It is really worth a visit. Go to see what a genius urban designer can do when he thinks beyond design. It is very fashionable amongst architects to despise each others’ works. Charles Correa’s ‘Artist Village’ in New Bombay has not been spared by criticism from fellow architects.

True, not much remains of the houses he designed. Most have been remodeled or destroyed and rebuilt. Some inhabitants said they were impractical (”What was the architect thinking when he put toilets outside the house?”). Some clusters of houses became “model” mini-gated-communities while others became mini-slums.

But this is precisely the genius of the project. It was produced with the idea that the residents were going to alter it in many ways, making it truly their own.

One resident we talked to complained that no provisions were made for the common spaces in the center of each cluster of houses. No one was in charge of maintaining them. These spaces do not fall under any jurisdiction; not private nor public.

This resident had to take it in his own hands and talked to his neighbors and they worked out a solution. They each contributed to a common fund that started being used for maintenance. There is even extra money left to pay a retired army man to spend his days sitting on a chair in front of the gate they built, to prevent strangers from entering the cluster (we got through though!)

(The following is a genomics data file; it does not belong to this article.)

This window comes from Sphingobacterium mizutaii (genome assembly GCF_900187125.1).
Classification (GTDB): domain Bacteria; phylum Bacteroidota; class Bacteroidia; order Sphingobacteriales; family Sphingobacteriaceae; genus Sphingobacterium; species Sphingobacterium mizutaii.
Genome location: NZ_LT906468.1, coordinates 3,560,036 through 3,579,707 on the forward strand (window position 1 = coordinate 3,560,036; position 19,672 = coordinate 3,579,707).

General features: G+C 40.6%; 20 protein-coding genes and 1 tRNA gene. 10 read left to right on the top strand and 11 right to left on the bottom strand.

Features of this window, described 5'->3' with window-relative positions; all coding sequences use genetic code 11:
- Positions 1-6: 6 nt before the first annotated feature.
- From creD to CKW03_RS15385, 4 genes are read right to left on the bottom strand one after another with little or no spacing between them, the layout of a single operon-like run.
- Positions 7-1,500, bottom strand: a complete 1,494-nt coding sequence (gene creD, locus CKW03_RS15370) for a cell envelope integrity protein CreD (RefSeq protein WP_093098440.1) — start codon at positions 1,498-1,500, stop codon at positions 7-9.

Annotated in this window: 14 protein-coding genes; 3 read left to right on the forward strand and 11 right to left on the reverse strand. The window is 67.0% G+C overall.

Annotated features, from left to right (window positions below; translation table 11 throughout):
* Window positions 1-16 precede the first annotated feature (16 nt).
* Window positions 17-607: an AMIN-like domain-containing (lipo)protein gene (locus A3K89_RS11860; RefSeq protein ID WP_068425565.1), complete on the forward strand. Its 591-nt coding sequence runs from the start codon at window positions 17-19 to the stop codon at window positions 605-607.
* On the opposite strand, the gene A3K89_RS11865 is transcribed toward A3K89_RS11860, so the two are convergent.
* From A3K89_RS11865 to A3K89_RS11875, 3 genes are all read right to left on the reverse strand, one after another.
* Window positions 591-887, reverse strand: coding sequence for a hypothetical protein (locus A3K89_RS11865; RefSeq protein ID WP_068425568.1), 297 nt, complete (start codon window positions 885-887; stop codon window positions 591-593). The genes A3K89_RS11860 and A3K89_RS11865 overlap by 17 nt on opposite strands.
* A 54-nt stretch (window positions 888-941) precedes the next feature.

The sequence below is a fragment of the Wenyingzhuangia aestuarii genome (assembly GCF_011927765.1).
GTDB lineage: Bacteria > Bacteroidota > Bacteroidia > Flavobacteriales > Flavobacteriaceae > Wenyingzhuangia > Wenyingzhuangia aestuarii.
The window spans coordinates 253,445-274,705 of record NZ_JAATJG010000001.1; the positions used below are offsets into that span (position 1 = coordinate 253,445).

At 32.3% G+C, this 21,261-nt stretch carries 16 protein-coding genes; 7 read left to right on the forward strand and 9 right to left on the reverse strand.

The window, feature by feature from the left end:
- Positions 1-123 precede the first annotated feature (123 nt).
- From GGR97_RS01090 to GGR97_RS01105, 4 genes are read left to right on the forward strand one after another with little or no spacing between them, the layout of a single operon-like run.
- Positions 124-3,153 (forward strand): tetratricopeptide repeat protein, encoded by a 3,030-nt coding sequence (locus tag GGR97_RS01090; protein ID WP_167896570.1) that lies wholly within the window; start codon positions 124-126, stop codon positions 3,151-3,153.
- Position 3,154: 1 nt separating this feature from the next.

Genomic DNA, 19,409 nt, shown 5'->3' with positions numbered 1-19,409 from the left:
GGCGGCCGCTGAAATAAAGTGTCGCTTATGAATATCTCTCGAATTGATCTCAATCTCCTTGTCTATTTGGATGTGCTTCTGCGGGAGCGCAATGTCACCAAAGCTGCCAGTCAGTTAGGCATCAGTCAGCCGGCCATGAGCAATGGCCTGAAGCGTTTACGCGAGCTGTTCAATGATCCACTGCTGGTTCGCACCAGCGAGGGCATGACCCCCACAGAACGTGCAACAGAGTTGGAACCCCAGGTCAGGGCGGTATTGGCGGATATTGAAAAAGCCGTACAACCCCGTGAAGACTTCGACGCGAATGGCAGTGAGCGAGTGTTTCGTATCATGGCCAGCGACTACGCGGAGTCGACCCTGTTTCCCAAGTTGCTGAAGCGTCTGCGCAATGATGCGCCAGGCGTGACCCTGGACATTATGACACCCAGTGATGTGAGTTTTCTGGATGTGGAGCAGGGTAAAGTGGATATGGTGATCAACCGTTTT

In other clusters we saw residents wiping out the ground in front of their house. This was part of the plan. The architect even foresaw the dispute between neighbors which is part of the pluralistic and messy process of creating a community.

What really struck us as we walked through the Artist Village, was how organic it really looked. It was designed, yes – but it managed to be a natural city. Before we saw the project we had almost lost faith in urban design altogether, thinking that it was irremediably oppressive, determining in advance how people are to go about their lives, enclosing them into a limiting format.

The first reason why the Artist Village looks organic is that it allowed people to modify their houses freely, whether with a paintbrush or a mortar. Something that is NEVER allowed in the type of mass housing devastating the urban and psychological landscape of cities around the world.